The sets (David Zinn) and costumes (Susan Hilferty) are as extravagant and beautiful as Coward’s rich world demand. And the play zips along with seductions and lies and “lost latch keys” but never gets so complicated that its frustrating. A delightful way to spend a Saturday evening.

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Kline with Cobie Smulders (Photo Credit: Joan Marcus)

Thing I Love: All This Panic

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When I first moved to New York last summer, Julia bought me a membership to the IFC Film Center, which I have been taking more advantage of in the last few weeks. (It’s helpful that they’ve been having great screenings followed by Q&As with female filmmakers.) And last night I saw one of the best documentaries I’ve seen in a long time. From first time director Jenny GageAll This Panic follows the story of a group of teenage girls in Brooklyn as they move through high school and the beginning of college, navigating their friendships, families, ambitions, and romantic lives.

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I loved so many things about this movie that I’m not even sure where to start. First these girls are so articulate and open about the particular struggle of being a teenage girl. They talk about the ridiculous expectations we place on 16 and 17 year olds (to know what they want to do with the rest of their lives, to have sex but also not have sex, to know exactly who they are) with an incredible wisdom. If this wasn’t a documentary I can just imagine the reviews that would claim “kids don’t talk like that.” But of course they do, when they’re asked what they think and we actually listen to them.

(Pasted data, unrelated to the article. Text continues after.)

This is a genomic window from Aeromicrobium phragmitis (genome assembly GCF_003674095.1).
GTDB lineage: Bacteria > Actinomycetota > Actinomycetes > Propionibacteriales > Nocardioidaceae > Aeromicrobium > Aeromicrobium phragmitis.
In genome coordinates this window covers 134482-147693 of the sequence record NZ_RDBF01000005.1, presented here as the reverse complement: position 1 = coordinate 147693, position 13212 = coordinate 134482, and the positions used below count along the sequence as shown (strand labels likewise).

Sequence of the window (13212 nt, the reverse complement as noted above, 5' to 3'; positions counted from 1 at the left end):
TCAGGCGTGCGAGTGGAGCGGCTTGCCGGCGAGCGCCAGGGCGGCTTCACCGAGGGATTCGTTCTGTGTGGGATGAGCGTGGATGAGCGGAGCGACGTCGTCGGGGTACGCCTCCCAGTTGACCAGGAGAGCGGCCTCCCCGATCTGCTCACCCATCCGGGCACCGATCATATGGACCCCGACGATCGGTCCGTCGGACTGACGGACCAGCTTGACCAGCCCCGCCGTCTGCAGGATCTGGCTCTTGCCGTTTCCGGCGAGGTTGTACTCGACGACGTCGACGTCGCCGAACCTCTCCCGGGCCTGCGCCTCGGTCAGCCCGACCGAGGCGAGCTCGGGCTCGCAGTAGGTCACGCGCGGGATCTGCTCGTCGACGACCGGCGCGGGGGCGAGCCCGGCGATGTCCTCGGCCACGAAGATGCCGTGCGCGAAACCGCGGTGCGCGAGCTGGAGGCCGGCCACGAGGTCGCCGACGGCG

It’s so rare that we as a society take teen girls seriously. We write them off  as frivolous (for proof look at the aghast response to Teen Vogue publishing critical political reporting), so it’s refreshing to watch these girls muddle their way towards something like wisdom. And also to watch them be silly and naive and stupid the way that young people should be.

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Gage mentioned in the Q&A last night that while they thought about including a couple of boys in the group, the girls themselves were adamant that this was their film, that boys already have Stand By Me and Boyhood. I’m so glad that this generation of girls will have All This Panic. It was the best portrait I’ve ever seen of truly sustaining power of female friendships, especially when you’re really young, these girls drive each other crazy sure. There are moments of “drama,” (refreshingly never about fighting over a boy), but mostly they love and take care of each other. And it’s beautiful to watch.